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Other Regional Industries: Exploring in detail

Exploring in detail reveals the distinctiveness of the region´s industrial history. Hidden manufacturing sites such as the Royal Gunpowder Works at Waltham Abbey have been laid bare to the public gaze for the first time. Amazing communications devices have been constructed in our largely rural countryside, better known for its vast cornfields.

Radios began life in Chelmsford with the first public transmission in 1926 and within 30 years scientists at the Cambridge Ryle Radio telescope, effectively 4.8 kilometers across, were listening to radio waves from distant galaxies.

The Agricultural Revolution saw major changes in the landscape with the evolution of larger farms, throwing many out of work. The rising corn prices in the late eighteenth and early nineteenth centuries brought agricultual prosperity to the region, with windmill, watermill and malting construction. Many structures from the heyday of agriculture, before 1880, await your discovery.

 
Chemicals & Explosives: Environmental Change

The Industrial Revolution also changed the world in ways which we cannot see. The scientific revolution that occurred from the eighteenth and nineteenth century not only led to changes in steel making and engineering but also gave rise to industrial chemistry. Chemical engineering has brought huge benefits but also changed the landscape. The processes are greedy for space and use water for cooling and waste disposal.

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Radio & Wireless: Communicating Achievements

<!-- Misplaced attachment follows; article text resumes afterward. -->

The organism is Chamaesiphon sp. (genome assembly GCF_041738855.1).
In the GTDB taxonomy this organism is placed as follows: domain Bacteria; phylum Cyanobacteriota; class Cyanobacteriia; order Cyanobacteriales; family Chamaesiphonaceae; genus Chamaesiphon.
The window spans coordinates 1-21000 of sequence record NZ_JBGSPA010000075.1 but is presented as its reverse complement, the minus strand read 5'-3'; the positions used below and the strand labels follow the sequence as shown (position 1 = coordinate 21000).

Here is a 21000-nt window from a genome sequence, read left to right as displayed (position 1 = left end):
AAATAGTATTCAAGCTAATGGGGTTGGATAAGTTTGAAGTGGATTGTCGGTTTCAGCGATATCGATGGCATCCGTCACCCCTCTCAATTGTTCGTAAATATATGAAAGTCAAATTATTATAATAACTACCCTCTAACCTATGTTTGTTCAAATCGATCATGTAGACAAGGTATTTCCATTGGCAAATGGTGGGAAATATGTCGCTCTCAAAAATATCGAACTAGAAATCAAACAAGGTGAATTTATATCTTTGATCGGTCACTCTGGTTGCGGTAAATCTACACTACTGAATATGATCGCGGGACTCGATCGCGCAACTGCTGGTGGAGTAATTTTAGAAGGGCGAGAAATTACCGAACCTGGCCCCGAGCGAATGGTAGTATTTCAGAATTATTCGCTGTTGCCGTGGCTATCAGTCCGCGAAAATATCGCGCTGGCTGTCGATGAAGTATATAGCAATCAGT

The late nineteenth century was a boom period for so-called genius industries with new enterprises being created by inventors and entrepreneurs, often outside their countries of origin. One of these was Guilielmo Marconi who failed to find backers for his radio telegraph apparatus in Italy and brought it to England. He is now seen as the father of the radio industry. more
 
Agriculture, Food & Drink

Eastern England was the birthplace of the agricultural revolution. In the early eighteenth century landowners such as Edward Coke, of Holkham became aware of productive and intensive agricultural practices in Holland. This was related to the growth in scientific knowledge. Coke, Townsend and others began to apply new methods to tenant farms on their estates.

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Commercial Fishing
Commercial fishing became heavily industrialised in the course of the nineteenth century and none more so than in the east of England. The two chief commercial fishing ports were Great Yarmouth and Lowestoft though many other ports such as Lee-on-Sea, Cromer and Brightlingsea benefited from the coming of the railways. more
 
  The Life behind farming

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  The Industrious East